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The Geological Survey of Norway designs a convenient tool that looks back in geological time and re-creates continental drift; helping the oil and gas industry to model offshore basins
By Graham Chandler
A quick glance at the eastern coastline of Brazil and the western coastline of the African continent and their jigsaw puzzle-like fit across the South Atlantic looks perfectly intuitive. But earth scientists know that’s less straight forward than it looks. It took at least 200 million years at the snail’s pace spreading of about two centimetres per year for them to get where they are today and apparently their drifting wasn’t in a straight line.
At least that’s what the Geological Survey of Norway found when they applied a new tool they built to allow researchers to track these continental movements back in time. It’s a boon to the petroleum industry for modelling basins. Deep basins hundreds of kilometres off the coasts of Brazil and Angola, known as sub-salt basins, are yielding multi-billion barrel finds of crude in recent years; and the search goes on for similar deep offshore deposits elsewhere on the planet. Knowledge of pre-drift extensions and how they matched up eons ago is valuable in this pricey exploration territory.
“Putting a location in its paleogeographic context is interesting when trying to establish the sources of far travelled sediment—they may be on another tectonic plate,” explains Mark Smethurst, Senior Geophysicist with the Geological Survey of Norway, who led development of the software tool. One needs to know the tectonic framework for a deforming plate margin and the development of rifts; to establish the total magnitude of extension across plate boundaries, he says.
The concept behind it, at least, seems relatively simple. The earth’s plates have been in constant motion relative to one another for at least two and a half billion years. Mathematically, the translation of a plate from one of these places to another can be described by a rotation around an Euler pole, or pivot point—whose geographic position can be expressed in latitude and longitude together with its rotation in degrees.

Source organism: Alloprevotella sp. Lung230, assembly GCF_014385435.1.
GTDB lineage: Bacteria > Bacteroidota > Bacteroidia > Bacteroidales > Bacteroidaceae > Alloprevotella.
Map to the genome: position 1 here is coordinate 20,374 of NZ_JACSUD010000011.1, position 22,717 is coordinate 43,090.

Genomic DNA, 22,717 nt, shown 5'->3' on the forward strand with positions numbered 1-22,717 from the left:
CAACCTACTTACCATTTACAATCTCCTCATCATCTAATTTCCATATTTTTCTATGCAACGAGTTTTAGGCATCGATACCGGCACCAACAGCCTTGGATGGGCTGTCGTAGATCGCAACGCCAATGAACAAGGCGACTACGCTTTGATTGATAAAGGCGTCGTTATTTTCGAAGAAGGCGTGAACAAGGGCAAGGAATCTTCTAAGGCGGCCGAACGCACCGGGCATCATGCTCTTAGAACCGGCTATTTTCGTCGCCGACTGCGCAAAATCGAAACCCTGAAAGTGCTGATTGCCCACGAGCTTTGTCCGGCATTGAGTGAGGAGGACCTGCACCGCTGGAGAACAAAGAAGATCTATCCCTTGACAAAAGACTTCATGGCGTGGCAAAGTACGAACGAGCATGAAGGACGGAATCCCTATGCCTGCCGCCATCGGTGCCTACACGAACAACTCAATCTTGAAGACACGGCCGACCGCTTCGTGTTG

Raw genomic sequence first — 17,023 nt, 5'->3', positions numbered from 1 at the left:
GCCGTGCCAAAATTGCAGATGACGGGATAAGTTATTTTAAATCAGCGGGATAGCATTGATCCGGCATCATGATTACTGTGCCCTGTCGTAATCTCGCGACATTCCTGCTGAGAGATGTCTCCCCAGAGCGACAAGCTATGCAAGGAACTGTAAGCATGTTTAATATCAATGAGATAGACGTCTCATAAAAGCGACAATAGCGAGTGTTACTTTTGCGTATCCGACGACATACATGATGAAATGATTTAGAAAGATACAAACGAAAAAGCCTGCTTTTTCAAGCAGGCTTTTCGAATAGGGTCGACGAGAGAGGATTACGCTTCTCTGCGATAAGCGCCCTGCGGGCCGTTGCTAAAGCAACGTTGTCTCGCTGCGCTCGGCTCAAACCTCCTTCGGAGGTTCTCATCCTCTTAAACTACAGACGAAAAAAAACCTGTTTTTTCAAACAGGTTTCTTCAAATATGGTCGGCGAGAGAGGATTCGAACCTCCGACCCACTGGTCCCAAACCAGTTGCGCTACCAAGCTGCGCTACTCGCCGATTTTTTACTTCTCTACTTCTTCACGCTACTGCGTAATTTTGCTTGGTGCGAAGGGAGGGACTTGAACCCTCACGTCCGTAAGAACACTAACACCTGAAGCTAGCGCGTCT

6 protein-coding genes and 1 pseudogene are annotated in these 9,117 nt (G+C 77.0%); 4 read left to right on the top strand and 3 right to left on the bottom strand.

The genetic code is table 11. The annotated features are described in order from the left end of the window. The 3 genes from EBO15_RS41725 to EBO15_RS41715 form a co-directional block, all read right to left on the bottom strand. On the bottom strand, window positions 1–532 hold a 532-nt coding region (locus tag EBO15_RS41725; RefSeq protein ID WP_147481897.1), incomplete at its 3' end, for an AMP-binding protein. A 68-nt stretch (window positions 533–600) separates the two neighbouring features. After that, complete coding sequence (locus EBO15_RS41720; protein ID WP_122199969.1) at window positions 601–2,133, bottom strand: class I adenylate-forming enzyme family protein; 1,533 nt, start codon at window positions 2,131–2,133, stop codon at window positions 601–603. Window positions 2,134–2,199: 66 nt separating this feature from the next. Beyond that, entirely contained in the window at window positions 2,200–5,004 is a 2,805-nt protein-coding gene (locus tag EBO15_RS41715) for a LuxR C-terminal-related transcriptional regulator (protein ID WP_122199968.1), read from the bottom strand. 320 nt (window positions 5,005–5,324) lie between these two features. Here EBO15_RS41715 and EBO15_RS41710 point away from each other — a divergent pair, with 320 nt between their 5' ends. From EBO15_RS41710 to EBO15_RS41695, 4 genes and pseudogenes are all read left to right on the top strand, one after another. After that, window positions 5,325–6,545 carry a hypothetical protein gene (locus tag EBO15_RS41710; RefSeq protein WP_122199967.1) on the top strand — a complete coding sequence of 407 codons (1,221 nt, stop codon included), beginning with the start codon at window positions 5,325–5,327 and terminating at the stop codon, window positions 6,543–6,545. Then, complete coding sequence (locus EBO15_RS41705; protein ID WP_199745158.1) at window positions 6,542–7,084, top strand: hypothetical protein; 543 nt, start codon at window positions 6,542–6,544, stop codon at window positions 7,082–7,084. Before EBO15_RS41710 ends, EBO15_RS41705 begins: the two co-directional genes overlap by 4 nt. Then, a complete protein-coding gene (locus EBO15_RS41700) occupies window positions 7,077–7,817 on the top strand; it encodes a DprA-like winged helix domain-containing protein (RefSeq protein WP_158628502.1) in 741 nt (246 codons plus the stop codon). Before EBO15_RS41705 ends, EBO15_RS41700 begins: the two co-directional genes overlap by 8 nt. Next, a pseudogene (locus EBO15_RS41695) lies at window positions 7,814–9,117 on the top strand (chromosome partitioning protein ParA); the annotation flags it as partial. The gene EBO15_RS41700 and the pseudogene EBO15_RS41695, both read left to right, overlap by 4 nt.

So one way to look back in geological time to examine ancient plate locations is to use these Euler relationships to rotate present day positional information back in time. “Rotating magnetic and gravity anomalies for two now widely separated plates back to their original adjacent positions—for example data for South America and Africa or for the Falklands and southern Africa—permits the correlation of anomalies and pre-drift geology between the plates,” says Smethurst.
“The point about an Euler rotation is simply that the translation of an object from one place to another on the surface of the sphere can be described by an Euler pole of rotation where the pole is a rotation axis passing through the centre of the Earth (assuming it is spherical),” continues Smethurst. But, he adds, in some cases several rotations would be in order. “The more complicated the motion of the object through time, the more rotation components you need to describe it.”
Smethurst and his team set out to design a tool to be used within Geosoft. They wrote a rotation algorithm that can be implemented in Oasis montaj; functioning as a GX (Geosoft Executable) routine. The function reads spatial co-ordinates from any Geosoft database and writes rotated co-ordinates back to the same database.
“We have stand alone plate reconstruction packages that produce paleogeographies and analyze plate motions,” says Smethurst. “And we use Oasis montaj and ArcGIS a great deal, so it is often convenient to rotate (reconstruct) features and data sets in the software packages we happen to be working in—rather than port data to a separate software package, reconstruct them, and bring them back. The basic building block used in producing plate reconstructions is the rotation on the sphere algorithm. It was therefore relevant to create a rotation on the sphere GX for montaj and a similar plug-in for ArcGIS.”